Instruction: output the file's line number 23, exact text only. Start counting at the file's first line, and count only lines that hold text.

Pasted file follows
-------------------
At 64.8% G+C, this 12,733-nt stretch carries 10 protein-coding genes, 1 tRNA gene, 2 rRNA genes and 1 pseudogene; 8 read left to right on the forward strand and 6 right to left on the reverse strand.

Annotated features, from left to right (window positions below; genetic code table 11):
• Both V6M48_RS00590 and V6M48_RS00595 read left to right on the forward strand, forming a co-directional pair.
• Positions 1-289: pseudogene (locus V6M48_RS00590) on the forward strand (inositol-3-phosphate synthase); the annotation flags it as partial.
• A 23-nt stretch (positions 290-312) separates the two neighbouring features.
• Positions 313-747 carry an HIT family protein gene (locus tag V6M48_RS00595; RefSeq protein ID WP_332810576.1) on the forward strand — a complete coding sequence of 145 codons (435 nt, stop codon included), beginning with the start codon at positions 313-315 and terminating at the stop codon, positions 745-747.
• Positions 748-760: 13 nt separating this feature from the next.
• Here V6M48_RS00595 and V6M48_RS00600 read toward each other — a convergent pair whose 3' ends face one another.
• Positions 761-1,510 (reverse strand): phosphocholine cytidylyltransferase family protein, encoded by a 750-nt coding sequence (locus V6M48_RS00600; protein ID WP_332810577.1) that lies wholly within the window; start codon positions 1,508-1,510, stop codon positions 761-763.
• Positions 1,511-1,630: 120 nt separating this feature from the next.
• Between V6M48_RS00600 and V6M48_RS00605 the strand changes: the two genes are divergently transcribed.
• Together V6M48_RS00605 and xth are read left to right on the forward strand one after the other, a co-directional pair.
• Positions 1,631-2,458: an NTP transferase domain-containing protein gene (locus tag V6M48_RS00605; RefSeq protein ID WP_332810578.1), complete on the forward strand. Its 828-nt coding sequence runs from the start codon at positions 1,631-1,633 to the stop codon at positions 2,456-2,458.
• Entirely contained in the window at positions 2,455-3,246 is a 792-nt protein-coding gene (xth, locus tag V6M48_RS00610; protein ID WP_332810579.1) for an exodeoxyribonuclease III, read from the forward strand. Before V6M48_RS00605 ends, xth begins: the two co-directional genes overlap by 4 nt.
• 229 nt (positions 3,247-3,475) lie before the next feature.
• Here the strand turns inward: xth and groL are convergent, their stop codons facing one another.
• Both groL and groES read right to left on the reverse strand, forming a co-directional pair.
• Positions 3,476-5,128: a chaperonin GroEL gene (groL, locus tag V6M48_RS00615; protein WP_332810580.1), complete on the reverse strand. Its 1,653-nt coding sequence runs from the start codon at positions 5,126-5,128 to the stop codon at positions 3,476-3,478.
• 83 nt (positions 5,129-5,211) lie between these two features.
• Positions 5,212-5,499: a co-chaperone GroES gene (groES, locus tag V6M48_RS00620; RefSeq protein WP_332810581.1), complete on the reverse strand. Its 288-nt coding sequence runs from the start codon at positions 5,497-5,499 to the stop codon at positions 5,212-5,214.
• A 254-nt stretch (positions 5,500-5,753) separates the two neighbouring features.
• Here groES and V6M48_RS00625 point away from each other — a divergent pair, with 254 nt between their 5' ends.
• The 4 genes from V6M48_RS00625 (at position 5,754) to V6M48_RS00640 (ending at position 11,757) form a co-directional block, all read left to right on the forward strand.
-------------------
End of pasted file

• The 4 genes from V6M48_RS00625 (at position 5,754) to V6M48_RS00640 (ending at position 11,757) form a co-directional block, all read left to right on the forward strand.